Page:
Working papers

The Role of Evolving Marital Preferences in Growing Income Inequality (with Simon Weber)

Status: revision and resubmission requested at Journal of Population Economics

In this paper, we describe mating patterns in the United States from 1962 to 2015 and measure the impact of changes in marital preferences on between-household income inequality. We rely on the recent literature on the econometrics of matching models to estimate complementarity parameters of the household production function. Our structural approach allows to measure sorting on multiple dimensions and to effectively disentangle changes in marital preferences and in demographics, addressing concerns that affect results from existing literature. We answer the following questions: has assortativeness increased over time? Along which dimensions? To which extent the shifts in marital preferences can explain inequality trends? We find that, after controlling for other observables, assortative mating on education has become stronger. Moreover, if mating patterns had not changed since 1971, the 2015 Gini coefficient between households would be lower by 6%. We conclude that about 20% of the increase in between-household inequality is due to changes in marital preferences.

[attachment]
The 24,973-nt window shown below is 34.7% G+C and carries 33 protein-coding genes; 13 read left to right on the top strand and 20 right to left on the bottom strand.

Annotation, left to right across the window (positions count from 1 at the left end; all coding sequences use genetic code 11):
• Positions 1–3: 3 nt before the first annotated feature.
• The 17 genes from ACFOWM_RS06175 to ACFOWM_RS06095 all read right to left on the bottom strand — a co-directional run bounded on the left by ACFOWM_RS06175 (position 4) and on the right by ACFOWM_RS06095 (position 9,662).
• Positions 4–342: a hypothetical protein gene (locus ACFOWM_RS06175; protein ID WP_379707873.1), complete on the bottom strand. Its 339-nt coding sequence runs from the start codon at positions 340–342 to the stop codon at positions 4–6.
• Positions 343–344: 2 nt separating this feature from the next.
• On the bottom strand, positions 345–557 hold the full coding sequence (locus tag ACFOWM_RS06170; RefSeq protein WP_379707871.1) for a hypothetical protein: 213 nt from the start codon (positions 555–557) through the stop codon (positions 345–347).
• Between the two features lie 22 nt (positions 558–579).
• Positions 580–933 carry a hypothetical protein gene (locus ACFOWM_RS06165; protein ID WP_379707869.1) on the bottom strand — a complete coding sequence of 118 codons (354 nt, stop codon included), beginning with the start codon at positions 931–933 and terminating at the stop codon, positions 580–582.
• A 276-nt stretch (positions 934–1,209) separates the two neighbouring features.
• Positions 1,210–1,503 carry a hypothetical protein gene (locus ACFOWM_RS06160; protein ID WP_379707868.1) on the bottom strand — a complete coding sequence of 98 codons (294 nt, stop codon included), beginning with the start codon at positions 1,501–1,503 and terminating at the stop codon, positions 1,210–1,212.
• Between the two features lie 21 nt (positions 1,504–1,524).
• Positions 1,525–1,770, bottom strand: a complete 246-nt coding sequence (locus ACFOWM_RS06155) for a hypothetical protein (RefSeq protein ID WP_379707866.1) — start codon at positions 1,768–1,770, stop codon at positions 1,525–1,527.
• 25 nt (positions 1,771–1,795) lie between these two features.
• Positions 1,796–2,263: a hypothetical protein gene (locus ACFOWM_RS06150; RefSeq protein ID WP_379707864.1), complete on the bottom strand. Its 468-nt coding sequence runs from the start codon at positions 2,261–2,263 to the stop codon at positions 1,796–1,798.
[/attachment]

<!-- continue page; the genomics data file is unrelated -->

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Like Attract Like? A Structural Comparison of Homogamy Across Same-Sex and Different-Sex Households (with Alfred Galichon and Marion Goussé)

Status: revision and resubmission requested at Journal of Political Economy